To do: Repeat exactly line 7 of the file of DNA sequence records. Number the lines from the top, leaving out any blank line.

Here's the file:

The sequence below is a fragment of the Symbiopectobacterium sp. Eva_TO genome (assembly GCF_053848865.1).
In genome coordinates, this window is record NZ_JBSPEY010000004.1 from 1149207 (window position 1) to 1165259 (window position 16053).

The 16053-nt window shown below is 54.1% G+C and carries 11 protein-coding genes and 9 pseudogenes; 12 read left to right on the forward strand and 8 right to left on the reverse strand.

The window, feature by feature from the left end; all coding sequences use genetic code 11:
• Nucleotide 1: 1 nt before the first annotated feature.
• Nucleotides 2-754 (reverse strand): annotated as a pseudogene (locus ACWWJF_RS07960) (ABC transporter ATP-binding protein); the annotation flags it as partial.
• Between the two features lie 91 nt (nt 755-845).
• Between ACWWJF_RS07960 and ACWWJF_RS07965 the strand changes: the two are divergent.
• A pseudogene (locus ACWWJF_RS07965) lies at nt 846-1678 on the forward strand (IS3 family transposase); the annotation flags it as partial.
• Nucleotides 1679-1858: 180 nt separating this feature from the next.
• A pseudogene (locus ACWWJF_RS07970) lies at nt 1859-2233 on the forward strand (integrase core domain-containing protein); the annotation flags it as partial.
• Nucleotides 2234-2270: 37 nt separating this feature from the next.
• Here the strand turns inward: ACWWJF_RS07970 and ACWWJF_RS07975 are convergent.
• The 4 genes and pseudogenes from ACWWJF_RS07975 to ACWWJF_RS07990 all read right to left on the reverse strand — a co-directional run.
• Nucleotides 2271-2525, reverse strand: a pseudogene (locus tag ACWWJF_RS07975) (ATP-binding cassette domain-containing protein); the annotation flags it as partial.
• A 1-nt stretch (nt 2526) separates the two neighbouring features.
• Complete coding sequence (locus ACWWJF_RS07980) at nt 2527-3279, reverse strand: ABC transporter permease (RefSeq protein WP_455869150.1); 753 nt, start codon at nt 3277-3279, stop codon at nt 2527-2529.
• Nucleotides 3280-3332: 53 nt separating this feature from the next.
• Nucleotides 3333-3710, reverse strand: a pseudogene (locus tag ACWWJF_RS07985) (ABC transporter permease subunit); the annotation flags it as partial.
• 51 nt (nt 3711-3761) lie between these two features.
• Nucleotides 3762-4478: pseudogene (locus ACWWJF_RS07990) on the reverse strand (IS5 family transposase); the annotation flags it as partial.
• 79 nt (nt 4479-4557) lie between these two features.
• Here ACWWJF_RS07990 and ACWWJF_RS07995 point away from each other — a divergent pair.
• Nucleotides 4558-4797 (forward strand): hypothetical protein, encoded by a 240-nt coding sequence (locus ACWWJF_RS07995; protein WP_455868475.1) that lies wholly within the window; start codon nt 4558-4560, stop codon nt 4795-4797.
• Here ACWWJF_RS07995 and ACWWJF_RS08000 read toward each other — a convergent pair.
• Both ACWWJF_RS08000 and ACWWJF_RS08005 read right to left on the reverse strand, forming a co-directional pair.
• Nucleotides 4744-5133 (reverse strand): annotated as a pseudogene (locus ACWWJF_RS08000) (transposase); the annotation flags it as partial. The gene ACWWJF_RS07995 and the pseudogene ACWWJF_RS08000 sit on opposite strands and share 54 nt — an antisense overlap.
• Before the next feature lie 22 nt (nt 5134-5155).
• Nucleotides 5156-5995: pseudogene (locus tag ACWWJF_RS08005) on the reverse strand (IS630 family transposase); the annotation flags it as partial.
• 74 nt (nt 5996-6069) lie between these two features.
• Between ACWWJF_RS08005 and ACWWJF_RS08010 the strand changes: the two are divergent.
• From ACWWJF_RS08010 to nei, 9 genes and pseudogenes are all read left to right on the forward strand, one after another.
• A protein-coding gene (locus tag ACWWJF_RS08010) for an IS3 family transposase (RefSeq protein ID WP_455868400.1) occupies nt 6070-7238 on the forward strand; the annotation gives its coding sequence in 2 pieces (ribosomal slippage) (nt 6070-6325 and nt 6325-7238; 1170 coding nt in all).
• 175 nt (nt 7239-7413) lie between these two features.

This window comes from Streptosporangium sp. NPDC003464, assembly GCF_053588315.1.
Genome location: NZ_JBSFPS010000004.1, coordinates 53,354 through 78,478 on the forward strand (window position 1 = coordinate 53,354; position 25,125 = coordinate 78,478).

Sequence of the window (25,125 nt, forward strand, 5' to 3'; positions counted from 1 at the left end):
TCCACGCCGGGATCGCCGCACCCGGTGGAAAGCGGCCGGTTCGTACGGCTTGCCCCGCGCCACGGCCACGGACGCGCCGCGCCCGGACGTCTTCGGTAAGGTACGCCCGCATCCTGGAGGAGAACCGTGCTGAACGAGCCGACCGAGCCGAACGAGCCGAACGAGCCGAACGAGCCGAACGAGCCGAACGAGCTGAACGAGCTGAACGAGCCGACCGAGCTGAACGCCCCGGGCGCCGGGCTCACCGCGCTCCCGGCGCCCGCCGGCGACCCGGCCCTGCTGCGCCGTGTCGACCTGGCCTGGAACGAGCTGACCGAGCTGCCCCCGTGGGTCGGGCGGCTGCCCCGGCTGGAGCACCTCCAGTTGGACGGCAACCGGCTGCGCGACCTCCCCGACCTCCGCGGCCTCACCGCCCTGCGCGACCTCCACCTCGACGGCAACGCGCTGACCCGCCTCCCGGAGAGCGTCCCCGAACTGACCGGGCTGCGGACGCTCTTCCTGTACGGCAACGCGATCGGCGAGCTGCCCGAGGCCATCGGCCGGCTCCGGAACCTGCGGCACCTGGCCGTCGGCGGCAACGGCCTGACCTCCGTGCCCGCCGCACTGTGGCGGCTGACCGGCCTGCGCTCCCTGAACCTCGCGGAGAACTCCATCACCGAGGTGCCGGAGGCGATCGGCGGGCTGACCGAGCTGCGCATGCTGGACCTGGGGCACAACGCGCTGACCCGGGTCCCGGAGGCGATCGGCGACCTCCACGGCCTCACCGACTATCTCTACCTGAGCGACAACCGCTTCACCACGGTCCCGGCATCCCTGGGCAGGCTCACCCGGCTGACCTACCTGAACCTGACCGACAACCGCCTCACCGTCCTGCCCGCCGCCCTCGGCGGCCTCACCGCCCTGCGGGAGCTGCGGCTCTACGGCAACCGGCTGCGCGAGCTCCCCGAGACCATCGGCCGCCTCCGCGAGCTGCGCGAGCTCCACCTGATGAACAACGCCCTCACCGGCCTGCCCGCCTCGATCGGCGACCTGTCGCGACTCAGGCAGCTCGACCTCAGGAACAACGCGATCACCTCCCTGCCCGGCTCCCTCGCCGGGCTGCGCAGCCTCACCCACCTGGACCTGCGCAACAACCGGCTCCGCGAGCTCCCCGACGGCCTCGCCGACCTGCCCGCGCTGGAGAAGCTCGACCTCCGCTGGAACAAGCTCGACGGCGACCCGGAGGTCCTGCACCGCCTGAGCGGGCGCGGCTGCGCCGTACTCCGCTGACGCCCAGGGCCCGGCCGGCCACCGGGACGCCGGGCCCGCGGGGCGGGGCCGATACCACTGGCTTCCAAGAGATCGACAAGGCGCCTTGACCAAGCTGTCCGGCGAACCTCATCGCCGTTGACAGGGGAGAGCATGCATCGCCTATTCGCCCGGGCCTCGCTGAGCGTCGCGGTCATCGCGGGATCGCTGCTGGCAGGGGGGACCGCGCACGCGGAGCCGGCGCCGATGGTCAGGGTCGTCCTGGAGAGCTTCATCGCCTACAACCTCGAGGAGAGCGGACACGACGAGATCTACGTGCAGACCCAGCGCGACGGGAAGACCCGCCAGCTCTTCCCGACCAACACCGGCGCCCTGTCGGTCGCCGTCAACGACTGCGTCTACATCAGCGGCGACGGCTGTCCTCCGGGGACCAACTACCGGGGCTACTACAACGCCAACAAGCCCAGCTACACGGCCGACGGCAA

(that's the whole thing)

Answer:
• Between the two features lie 91 nt (nt 755-845).